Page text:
MARIENTAL - The relocation of residents from the Donkerhoek informal settlement to a newly-established location has sparked mixed feelings.
The Mariental municipality plans to relocate 80 households to a newly-established informal settlement as part of the formalisation programme to minimise land grabbing, and pave the way for development.
“Our aim is to formalise the informal settlement. So far, we have serviced extension 1, Empelheim with 670 plots. We will relocate those people behind the Otjiwanapenduka location,” said the town’s CEO Paulus Nghiwilepo.
Before the relocation, the municipality will install a water network with prepaid meters to ensure the provision of some essential services to the residents.
Nghiwilepo gave the assurance that the municipality is committed to formalising all settlements, addressing the concerns of both the relocated residents and those remaining in formal areas.
However, some residents are reluctant to accept the relocation, expressing concern about the small sizes of the new plots.
Jason Kafita, who has lived in Donkerhoek for over 10 years, believes the allocated plots are too small for his family of more than 10. “I don’t know why they chose to move us now,” he said.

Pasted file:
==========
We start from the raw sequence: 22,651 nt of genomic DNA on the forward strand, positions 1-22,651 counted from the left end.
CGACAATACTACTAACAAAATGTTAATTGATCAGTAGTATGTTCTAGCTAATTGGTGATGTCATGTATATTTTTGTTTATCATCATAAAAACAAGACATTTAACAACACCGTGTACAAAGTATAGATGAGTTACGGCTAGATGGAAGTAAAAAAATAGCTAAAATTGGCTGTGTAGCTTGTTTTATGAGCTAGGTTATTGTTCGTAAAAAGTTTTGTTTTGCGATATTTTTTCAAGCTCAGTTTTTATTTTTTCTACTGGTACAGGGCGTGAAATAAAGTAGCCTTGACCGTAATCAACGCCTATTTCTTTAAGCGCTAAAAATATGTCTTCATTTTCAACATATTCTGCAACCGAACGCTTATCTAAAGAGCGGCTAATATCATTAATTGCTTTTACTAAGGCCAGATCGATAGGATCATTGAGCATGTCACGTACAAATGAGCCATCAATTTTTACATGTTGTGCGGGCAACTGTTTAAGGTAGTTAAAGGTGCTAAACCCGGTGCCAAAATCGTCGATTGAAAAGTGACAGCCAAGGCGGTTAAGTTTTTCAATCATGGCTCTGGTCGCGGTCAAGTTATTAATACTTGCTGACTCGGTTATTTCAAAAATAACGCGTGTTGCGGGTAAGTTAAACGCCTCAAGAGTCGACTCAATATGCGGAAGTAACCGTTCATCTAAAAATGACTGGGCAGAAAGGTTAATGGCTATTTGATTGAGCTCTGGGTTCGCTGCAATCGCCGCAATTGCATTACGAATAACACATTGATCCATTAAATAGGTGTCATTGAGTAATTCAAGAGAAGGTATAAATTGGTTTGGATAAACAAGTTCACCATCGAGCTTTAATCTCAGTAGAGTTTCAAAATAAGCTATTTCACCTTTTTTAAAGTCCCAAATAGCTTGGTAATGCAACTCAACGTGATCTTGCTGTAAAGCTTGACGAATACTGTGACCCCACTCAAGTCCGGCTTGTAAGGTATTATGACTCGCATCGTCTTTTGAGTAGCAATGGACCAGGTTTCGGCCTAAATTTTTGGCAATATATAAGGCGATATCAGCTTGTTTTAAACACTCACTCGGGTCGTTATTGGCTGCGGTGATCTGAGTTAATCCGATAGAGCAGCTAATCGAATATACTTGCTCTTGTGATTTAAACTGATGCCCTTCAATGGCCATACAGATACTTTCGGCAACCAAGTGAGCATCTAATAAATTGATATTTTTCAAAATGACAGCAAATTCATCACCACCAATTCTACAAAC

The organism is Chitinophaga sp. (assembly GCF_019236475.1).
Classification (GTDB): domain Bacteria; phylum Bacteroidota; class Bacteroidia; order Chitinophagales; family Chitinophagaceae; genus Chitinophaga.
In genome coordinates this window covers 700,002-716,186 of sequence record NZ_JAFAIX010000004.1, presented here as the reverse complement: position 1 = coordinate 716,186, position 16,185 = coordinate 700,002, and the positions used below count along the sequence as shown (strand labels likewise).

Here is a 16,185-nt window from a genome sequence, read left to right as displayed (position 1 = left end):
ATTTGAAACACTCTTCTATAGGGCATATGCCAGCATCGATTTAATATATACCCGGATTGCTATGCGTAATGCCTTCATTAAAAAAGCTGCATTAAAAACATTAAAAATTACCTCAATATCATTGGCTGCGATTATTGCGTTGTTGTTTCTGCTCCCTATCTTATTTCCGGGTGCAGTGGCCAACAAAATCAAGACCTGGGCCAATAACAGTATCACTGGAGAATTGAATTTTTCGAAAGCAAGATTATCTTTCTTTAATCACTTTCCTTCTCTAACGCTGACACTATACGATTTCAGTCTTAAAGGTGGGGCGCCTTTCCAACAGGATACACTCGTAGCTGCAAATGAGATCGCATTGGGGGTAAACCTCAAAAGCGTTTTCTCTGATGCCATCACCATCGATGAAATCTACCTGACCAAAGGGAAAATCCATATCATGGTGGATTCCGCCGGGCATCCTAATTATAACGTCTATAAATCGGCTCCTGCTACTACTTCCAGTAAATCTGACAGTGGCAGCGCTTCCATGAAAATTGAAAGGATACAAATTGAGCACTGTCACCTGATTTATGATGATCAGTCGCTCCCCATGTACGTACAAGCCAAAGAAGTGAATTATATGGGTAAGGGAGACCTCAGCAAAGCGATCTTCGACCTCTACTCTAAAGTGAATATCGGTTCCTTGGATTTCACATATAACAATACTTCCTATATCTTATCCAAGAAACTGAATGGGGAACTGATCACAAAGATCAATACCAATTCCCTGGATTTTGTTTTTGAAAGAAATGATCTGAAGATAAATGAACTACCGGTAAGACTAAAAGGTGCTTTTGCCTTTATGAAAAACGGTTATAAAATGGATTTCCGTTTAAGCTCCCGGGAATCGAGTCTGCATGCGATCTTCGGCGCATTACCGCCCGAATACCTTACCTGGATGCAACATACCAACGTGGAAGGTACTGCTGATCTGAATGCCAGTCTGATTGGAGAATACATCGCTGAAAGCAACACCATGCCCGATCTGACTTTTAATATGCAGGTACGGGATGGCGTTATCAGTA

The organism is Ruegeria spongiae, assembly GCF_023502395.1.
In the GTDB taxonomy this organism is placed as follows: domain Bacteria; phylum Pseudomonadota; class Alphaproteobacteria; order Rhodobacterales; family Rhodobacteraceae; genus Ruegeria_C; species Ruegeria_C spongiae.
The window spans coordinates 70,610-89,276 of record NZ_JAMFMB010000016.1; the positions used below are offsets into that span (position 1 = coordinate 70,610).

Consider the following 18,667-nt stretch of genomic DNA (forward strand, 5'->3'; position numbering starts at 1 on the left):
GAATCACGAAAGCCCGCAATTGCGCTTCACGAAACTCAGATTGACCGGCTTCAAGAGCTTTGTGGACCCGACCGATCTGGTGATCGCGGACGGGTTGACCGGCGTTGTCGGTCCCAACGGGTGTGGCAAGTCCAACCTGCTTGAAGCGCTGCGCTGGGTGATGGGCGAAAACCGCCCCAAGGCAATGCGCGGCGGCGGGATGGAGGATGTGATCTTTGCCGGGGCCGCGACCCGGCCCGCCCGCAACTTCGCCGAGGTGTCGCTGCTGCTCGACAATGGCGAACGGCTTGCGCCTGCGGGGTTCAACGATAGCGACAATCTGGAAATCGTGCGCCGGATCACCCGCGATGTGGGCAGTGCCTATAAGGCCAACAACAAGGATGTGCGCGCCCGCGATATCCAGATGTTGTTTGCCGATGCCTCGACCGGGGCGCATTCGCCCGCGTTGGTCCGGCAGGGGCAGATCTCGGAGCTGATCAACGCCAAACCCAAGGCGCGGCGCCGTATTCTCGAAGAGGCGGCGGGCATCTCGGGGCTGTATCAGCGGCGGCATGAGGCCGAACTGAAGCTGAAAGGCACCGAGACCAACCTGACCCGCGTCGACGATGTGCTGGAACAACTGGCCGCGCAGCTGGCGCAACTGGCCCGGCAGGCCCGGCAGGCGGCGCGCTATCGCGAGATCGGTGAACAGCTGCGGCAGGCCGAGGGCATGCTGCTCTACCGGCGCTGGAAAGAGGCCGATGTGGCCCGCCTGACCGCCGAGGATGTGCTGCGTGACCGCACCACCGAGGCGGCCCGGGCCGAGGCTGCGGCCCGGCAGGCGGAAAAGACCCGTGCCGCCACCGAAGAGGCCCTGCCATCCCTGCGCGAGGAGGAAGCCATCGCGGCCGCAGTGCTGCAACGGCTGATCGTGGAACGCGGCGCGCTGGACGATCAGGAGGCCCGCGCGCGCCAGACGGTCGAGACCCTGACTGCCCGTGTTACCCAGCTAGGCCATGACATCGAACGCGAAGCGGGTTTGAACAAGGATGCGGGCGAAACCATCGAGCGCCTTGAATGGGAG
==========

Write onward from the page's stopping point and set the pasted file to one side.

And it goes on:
David Losper demanded that the municipality provides water and electricity before relocating them.
“We welcome development, but we first want services so that we can move freely,” he stated.
Joseph Kandongakahuti expressed happiness that the municipality has found them a place, but urged them to speed up the process of providing services.
Johannes Vangu Tobias said he had used old materials to construct his home, and it will be difficult to use them again.
“Because I am unemployed, I used old materials to construct my home. Moving those old poles and zinc to reconstruct another home will not be possible as the materials are fragile. It is a very inconvenient process,” he complained.
Asteria Joseph echoed similar sentiments, saying the municipality must at least assist them with materials to ensure they have decent homes.
Adding his voice to the commotion was Sikongo Jeseya, who pleaded with the municipality to not only assist with transport, but to also help with money to ensure they can construct decent homes.
Hendrina Kastoof said moving is not a problem, but as they are unemployed, the council must at least provide them with nails and poles.
On the other hand, some residents who have already relocated to the new place likewise face challenges.
One of them is Isaak Zaals, who mentioned the lack of water and electricity as well as the high cost of moving as his chief concerns.
Loide Haufiku, who resides in a proper house close to the newly-established location, has a different complaint.
She fears potential property devaluation and an increase in crime in the area due to the relocation.
Additional reporting by Shoombe Shanyengana, a media officer for the MICT in the Hardap region.